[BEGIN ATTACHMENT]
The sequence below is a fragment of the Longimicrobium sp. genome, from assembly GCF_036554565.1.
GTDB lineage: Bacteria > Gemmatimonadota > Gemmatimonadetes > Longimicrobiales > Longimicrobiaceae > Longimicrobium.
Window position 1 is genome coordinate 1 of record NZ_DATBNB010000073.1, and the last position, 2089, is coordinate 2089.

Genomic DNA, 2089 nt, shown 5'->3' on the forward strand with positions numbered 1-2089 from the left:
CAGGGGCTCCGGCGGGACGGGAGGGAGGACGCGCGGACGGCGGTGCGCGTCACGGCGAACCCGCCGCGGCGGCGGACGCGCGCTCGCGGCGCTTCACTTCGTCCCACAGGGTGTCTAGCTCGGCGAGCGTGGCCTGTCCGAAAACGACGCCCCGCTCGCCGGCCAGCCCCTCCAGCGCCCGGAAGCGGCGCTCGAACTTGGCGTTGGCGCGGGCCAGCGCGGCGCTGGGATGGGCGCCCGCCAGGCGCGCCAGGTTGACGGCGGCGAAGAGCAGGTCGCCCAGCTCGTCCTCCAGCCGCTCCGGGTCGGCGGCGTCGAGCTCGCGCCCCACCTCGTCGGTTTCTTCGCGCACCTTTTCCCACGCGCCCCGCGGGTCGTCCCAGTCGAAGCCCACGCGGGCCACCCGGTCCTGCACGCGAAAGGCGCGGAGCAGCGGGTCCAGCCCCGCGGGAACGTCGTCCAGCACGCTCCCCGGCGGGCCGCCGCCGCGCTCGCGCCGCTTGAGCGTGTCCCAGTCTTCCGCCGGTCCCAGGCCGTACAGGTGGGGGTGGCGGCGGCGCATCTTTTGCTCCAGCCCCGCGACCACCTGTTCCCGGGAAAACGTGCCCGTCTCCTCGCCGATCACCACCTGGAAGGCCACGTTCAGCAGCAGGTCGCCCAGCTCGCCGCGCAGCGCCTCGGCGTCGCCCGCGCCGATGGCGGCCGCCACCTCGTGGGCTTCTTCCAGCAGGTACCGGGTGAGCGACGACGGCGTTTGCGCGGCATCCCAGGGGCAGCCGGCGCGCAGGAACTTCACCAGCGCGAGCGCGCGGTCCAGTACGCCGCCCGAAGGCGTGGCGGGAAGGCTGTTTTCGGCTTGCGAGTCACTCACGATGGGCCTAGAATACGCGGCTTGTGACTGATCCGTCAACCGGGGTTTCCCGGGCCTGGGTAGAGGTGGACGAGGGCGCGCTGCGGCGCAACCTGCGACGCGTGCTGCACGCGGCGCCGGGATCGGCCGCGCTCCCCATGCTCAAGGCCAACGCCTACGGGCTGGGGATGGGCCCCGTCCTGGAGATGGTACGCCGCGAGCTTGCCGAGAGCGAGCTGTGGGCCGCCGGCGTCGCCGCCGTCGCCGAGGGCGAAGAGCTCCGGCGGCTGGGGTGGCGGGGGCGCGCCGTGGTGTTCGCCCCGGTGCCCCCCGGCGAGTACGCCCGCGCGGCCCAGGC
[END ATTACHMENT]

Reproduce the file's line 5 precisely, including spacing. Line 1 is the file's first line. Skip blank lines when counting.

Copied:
CAGGGGCTCCGGCGGGACGGGAGGGAGGACGCGCGGACGGCGGTGCGCGTCACGGCGAACCCGCCGCGGCGGCGGACGCGCGCTCGCGGCGCTTCACTTCGTCCCACAGGGTGTCTAGCTCGGCGAGCGTGGCCTGTCCGAAAACGACGCCCCGCTCGCCGGCCAGCCCCTCCAGCGCCCGGAAGCGGCGCTCGAACTTGGCGTTGGCGCGGGCCAGCGCGGCGCTGGGATGGGCGCCCGCCAGGCGCGCCAGGTTGACGGCGGCGAAGAGCAGGTCGCCCAGCTCGTCCTCCAGCCGCTCCGGGTCGGCGGCGTCGAGCTCGCGCCCCACCTCGTCGGTTTCTTCGCGCACCTTTTCCCACGCGCCCCGCGGGTCGTCCCAGTCGAAGCCCACGCGGGCCACCCGGTCCTGCACGCGAAAGGCGCGGAGCAGCGGGTCCAGCCCCGCGGGAACGTCGTCCAGCACGCTCCCCGGCGGGCCGCCGCCGCGCTCGCGCCGCTTGAGCGTGTCCCAGTCTTCCGCCGGTCCCAGGCCGTACAGGTGGGGGTGGCGGCGGCGCATCTTTTGCTCCAGCCCCGCGACCACCTGTTCCCGGGAAAACGTGCCCGTCTCCTCGCCGATCACCACCTGGAAGGCCACGTTCAGCAGCAGGTCGCCCAGCTCGCCGCGCAGCGCCTCGGCGTCGCCCGCGCCGATGGCGGCCGCCACCTCGTGGGCTTCTTCCAGCAGGTACCGGGTGAGCGACGACGGCGTTTGCGCGGCATCCCAGGGGCAGCCGGCGCGCAGGAACTTCACCAGCGCGAGCGCGCGGTCCAGTACGCCGCCCGAAGGCGTGGCGGGAAGGCTGTTTTCGGCTTGCGAGTCACTCACGATGGGCCTAGAATACGCGGCTTGTGACTGATCCGTCAACCGGGGTTTCCCGGGCCTGGGTAGAGGTGGACGAGGGCGCGCTGCGGCGCAACCTGCGACGCGTGCTGCACGCGGCGCCGGGATCGGCCGCGCTCCCCATGCTCAAGGCCAACGCCTACGGGCTGGGGATGGGCCCCGTCCTGGAGATGGTACGCCGCGAGCTTGCCGAGAGCGAGCTGTGGGCCGCCGGCGTCGCCGCCGTCGCCGAGGGCGAAGAGCTCCGGCGGCTGGGGTGGCGGGGGCGCGCCGTGGTGTTCGCCCCGGTGCCCCCCGGCGAGTACGCCCGCGCGGCCCAGGC